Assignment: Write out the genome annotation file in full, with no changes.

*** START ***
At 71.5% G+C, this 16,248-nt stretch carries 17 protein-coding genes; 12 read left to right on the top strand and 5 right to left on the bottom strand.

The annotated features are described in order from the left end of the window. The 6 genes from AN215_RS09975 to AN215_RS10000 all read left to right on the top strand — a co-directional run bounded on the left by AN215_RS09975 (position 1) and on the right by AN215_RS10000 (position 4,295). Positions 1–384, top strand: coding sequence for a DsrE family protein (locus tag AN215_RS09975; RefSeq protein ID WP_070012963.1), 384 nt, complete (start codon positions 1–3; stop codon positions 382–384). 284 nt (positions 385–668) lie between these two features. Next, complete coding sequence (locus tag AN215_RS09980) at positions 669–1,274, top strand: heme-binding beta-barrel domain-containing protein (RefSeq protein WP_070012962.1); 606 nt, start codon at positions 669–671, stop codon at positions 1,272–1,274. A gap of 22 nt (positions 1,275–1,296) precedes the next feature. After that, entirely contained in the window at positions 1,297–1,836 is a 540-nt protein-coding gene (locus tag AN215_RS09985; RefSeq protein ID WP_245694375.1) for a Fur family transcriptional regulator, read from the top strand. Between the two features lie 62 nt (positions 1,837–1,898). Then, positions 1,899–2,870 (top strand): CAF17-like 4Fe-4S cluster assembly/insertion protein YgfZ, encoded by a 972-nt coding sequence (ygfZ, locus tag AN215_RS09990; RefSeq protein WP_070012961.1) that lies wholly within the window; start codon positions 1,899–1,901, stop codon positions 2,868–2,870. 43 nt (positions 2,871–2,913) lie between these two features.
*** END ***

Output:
At 71.5% G+C, this 16,248-nt stretch carries 17 protein-coding genes; 12 read left to right on the top strand and 5 right to left on the bottom strand.

The annotated features are described in order from the left end of the window. The 6 genes from AN215_RS09975 to AN215_RS10000 all read left to right on the top strand — a co-directional run bounded on the left by AN215_RS09975 (position 1) and on the right by AN215_RS10000 (position 4,295). Positions 1–384, top strand: coding sequence for a DsrE family protein (locus tag AN215_RS09975; RefSeq protein ID WP_070012963.1), 384 nt, complete (start codon positions 1–3; stop codon positions 382–384). 284 nt (positions 385–668) lie between these two features. Next, complete coding sequence (locus tag AN215_RS09980) at positions 669–1,274, top strand: heme-binding beta-barrel domain-containing protein (RefSeq protein WP_070012962.1); 606 nt, start codon at positions 669–671, stop codon at positions 1,272–1,274. A gap of 22 nt (positions 1,275–1,296) precedes the next feature. After that, entirely contained in the window at positions 1,297–1,836 is a 540-nt protein-coding gene (locus tag AN215_RS09985; RefSeq protein ID WP_245694375.1) for a Fur family transcriptional regulator, read from the top strand. Between the two features lie 62 nt (positions 1,837–1,898). Then, positions 1,899–2,870 (top strand): CAF17-like 4Fe-4S cluster assembly/insertion protein YgfZ, encoded by a 972-nt coding sequence (ygfZ, locus tag AN215_RS09990; RefSeq protein WP_070012961.1) that lies wholly within the window; start codon positions 1,899–1,901, stop codon positions 2,868–2,870. 43 nt (positions 2,871–2,913) lie between these two features.